Saudi reform may be slow, but it can be meaningful

Story Summary

A week ago, Saudi Arabia saw something that people in the kingdom often talk about but rarely witness – a potentially important political reform.

Saudi King Abdullah announced on Jan. 11 that 30 women would join the kingdom’s Shura Council, a 150-person consultative body, and that women henceforth would hold 20 percent of the seats.

I met here last week with Hayat Sindi, a scientist who is one of the newly appointed Shura members. She took her doctorate from Cambridge in 2001 in electromagnetic engineering, and in the years since has been a visiting scholar at Harvard, launched two companies and helped run a third.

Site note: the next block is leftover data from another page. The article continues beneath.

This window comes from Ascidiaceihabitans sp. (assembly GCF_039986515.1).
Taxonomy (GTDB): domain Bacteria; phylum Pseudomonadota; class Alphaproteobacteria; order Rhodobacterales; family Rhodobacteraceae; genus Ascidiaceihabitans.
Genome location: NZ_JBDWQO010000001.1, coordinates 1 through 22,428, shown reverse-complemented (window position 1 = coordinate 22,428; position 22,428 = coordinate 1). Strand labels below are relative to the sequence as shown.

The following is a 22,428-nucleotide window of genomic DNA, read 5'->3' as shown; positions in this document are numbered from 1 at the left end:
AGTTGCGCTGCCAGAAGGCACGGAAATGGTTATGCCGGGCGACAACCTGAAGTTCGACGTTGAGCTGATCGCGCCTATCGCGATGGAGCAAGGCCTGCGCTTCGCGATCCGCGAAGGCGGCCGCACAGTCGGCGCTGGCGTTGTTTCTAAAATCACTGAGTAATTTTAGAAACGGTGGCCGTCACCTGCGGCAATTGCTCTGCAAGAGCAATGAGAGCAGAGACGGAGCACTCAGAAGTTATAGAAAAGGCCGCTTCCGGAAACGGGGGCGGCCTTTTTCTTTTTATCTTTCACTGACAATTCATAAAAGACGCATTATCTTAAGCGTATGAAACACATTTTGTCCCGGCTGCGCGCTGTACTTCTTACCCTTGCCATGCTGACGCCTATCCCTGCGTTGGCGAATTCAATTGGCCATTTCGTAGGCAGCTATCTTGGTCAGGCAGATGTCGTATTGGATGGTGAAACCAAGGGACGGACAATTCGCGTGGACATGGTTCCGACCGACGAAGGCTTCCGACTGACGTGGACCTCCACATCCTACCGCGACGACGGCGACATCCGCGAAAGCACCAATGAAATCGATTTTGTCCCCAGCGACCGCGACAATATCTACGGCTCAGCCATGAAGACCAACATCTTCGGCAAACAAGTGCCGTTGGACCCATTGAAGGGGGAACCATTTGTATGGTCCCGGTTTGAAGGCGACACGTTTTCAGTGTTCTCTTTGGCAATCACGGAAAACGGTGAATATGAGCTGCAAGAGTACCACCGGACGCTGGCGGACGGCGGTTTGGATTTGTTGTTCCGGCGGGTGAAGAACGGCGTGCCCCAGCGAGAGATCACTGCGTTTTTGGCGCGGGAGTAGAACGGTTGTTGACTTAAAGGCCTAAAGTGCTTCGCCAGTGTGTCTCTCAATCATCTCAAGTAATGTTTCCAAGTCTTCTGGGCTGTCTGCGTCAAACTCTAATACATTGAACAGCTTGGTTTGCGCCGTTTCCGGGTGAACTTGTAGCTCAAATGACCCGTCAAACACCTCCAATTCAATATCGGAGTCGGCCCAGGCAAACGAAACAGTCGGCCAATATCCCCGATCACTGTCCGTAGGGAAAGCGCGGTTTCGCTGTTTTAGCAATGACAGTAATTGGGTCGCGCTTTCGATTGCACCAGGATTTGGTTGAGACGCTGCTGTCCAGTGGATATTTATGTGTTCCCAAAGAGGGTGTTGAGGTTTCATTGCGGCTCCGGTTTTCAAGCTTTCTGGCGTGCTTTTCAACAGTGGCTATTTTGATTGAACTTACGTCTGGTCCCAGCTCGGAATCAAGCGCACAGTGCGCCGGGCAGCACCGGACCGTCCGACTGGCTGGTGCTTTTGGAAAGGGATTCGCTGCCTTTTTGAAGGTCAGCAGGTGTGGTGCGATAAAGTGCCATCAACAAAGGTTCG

Abdullah intervened again a year later: When Sindi finished her thesis, she said she went to the Saudi Embassy in London to register its title.

Last November she started a Saudi entrepreneurship lab called the i2 Institute for Imagination and Ingenuity. She plans to award fellowships annually to a dozen would-be Saudi entrepreneurs, men and women.

Read more:
(The Daily Star :: Lebanon News ::

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